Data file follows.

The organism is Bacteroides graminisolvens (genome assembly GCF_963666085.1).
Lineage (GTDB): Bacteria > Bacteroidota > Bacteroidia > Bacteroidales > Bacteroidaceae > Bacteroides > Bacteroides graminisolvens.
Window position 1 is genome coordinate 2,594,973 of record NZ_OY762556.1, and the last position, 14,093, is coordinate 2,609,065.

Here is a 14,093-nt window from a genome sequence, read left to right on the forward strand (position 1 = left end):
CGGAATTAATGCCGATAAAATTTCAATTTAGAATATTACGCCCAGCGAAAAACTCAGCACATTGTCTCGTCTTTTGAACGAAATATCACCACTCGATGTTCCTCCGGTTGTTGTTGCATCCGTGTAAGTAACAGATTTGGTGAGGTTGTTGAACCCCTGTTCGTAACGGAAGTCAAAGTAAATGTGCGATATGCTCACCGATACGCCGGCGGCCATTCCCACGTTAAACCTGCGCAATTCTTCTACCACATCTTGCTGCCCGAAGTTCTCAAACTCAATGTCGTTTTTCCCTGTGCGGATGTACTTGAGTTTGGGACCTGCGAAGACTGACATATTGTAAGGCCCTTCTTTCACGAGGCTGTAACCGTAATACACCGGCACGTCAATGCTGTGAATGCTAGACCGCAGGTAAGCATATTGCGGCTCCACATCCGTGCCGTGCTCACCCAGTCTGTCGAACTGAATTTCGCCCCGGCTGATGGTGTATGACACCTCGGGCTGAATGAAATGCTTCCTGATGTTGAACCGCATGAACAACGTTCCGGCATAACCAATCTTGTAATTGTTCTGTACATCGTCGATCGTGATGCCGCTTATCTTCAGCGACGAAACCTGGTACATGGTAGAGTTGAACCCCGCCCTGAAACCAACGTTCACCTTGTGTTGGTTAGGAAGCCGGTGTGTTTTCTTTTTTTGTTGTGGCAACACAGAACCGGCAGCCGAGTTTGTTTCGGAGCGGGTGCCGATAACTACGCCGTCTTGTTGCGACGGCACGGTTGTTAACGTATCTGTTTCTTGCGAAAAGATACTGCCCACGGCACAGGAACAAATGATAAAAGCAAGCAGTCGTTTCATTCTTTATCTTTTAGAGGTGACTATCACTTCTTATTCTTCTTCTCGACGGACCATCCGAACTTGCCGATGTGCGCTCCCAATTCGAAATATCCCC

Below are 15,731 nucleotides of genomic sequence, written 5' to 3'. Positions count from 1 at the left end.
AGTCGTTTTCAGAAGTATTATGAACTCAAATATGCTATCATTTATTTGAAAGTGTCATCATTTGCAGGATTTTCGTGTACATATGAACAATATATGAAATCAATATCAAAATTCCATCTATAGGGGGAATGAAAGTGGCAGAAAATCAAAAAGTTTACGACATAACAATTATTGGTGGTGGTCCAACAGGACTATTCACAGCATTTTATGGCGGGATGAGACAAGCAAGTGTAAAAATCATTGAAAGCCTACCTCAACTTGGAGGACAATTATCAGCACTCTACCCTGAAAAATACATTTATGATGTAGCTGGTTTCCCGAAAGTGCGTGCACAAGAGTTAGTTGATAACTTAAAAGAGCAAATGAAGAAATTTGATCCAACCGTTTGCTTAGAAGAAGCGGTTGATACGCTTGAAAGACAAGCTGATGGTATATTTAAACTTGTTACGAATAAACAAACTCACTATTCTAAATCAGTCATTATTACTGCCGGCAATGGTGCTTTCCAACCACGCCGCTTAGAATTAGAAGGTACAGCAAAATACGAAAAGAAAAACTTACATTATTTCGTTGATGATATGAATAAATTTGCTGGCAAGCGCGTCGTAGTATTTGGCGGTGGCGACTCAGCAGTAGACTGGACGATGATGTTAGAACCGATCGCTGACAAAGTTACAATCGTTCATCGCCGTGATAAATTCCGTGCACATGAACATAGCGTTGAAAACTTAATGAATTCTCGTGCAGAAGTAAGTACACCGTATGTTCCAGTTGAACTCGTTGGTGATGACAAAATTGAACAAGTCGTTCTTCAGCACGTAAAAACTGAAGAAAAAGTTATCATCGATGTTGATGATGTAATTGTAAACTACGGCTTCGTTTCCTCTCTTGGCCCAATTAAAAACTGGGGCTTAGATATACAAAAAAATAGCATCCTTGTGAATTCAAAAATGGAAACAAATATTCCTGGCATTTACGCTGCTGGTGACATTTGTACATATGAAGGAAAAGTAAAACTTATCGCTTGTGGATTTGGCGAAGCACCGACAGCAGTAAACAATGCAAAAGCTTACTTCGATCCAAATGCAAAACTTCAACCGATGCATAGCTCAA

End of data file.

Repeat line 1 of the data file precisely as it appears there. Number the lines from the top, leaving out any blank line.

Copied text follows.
The organism is Bacteroides graminisolvens (genome assembly GCF_963666085.1).